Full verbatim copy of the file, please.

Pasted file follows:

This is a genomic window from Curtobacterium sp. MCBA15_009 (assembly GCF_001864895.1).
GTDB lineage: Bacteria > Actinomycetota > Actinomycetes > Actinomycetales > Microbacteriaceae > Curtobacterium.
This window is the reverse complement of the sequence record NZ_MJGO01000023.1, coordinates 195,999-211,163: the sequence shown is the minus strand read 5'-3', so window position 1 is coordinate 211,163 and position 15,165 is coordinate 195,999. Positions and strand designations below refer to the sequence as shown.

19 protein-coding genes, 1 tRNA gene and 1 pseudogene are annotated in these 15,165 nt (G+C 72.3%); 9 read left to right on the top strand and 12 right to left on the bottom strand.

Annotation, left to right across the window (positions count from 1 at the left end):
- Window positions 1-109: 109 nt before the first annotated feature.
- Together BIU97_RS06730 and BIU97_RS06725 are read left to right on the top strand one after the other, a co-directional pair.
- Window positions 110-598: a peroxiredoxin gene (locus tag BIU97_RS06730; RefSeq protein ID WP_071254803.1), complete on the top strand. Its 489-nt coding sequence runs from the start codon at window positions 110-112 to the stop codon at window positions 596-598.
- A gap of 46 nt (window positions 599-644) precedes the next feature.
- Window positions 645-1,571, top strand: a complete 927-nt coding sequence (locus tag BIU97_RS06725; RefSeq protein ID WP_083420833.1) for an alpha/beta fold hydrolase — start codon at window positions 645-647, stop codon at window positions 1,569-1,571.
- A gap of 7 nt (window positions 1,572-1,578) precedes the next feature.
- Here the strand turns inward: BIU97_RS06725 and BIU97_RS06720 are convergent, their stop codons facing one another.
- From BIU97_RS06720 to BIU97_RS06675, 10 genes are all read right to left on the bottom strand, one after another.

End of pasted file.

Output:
This is a genomic window from Curtobacterium sp. MCBA15_009 (assembly GCF_001864895.1).
GTDB lineage: Bacteria > Actinomycetota > Actinomycetes > Actinomycetales > Microbacteriaceae > Curtobacterium.
This window is the reverse complement of the sequence record NZ_MJGO01000023.1, coordinates 195,999-211,163: the sequence shown is the minus strand read 5'-3', so window position 1 is coordinate 211,163 and position 15,165 is coordinate 195,999. Positions and strand designations below refer to the sequence as shown.

19 protein-coding genes, 1 tRNA gene and 1 pseudogene are annotated in these 15,165 nt (G+C 72.3%); 9 read left to right on the top strand and 12 right to left on the bottom strand.

Annotation, left to right across the window (positions count from 1 at the left end):
- Window positions 1-109: 109 nt before the first annotated feature.
- Together BIU97_RS06730 and BIU97_RS06725 are read left to right on the top strand one after the other, a co-directional pair.
- Window positions 110-598: a peroxiredoxin gene (locus tag BIU97_RS06730; RefSeq protein ID WP_071254803.1), complete on the top strand. Its 489-nt coding sequence runs from the start codon at window positions 110-112 to the stop codon at window positions 596-598.
- A gap of 46 nt (window positions 599-644) precedes the next feature.
- Window positions 645-1,571, top strand: a complete 927-nt coding sequence (locus tag BIU97_RS06725; RefSeq protein ID WP_083420833.1) for an alpha/beta fold hydrolase — start codon at window positions 645-647, stop codon at window positions 1,569-1,571.
- A gap of 7 nt (window positions 1,572-1,578) precedes the next feature.
- Here the strand turns inward: BIU97_RS06725 and BIU97_RS06720 are convergent, their stop codons facing one another.
- From BIU97_RS06720 to BIU97_RS06675, 10 genes are all read right to left on the bottom strand, one after another.